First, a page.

Mike Perry’s landscape photographs in the series Wet Deserts are realised on a grand scale. His work, however, differs markedly from the cadre of photographers such as Edward Burtynsky who have made their name by creating large-scale works that record manufactured landscapes and environmental catastrophe. Perry eschews their need for elevated platforms (and more recently, aviation), to reveal the breadth and depth of these man-altered landscapes. Whereas Burtynsky travels the globe to document extreme human impact, Perry focuses his gaze on mundane and typically overlooked locations here in Britain, often in places commonly referred to as areas of natural beauty, our national parks. Thus he does not offer us dramatic aerial vistas of oil polluted landscapes, but low-angle, near distance images of charred scrubland and landscapes left barren from tree-felling or over-intensive sheep-farming. As Skye Sherwin observes “Perry’s photography, is not concerned with the campaigning rhetoric of straight environmental documentary. Rather it poetically alludes to what we might be leaving for future generations”.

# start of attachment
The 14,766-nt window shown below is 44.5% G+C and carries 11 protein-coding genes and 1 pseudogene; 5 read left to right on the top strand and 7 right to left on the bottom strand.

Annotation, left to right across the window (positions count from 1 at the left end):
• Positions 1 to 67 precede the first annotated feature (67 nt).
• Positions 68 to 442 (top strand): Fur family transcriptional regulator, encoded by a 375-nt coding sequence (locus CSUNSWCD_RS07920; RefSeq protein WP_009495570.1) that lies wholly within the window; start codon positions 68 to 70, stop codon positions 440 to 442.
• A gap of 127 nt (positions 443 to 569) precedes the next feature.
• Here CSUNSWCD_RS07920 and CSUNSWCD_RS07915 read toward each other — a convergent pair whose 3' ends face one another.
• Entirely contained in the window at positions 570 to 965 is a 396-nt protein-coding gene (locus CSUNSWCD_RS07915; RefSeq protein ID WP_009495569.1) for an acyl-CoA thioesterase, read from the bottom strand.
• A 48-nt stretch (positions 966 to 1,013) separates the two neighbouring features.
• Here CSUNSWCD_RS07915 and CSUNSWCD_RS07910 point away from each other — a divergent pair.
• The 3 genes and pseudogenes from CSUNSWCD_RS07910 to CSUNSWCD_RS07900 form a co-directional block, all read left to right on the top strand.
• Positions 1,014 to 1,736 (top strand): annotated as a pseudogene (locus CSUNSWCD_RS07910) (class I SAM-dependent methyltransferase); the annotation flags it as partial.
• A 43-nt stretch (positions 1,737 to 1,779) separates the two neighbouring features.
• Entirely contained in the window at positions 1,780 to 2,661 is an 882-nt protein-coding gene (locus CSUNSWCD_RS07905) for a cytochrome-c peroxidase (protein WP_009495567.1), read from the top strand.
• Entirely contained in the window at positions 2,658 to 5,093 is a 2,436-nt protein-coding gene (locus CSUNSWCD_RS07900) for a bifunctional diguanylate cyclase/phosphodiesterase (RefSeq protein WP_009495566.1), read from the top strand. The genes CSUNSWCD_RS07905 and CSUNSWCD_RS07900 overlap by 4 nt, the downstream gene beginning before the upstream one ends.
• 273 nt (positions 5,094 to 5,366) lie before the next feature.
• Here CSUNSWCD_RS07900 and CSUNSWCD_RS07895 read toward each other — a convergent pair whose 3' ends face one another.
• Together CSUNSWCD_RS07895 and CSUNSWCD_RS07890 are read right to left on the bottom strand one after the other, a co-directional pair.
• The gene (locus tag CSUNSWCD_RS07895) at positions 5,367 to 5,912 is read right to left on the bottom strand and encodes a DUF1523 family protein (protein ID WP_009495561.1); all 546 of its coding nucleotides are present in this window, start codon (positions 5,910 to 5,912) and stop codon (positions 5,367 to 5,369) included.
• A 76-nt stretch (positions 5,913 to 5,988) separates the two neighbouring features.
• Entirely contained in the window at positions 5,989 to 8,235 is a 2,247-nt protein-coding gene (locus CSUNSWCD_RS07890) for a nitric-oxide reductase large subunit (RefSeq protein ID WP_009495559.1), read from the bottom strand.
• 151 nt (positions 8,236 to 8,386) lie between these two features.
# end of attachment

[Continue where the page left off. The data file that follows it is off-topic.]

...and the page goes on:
Using a large format analogue camera and combining painterly aesthetics with a hard edged environmental narrative, the photographic images in Wet Deserts shed a very different light on the health of the upland landscape than one is accustomed to seeing in tourist brochures or romantic paintings and landscape photography.
David Drake, Director, Ffotogallery 2018← Back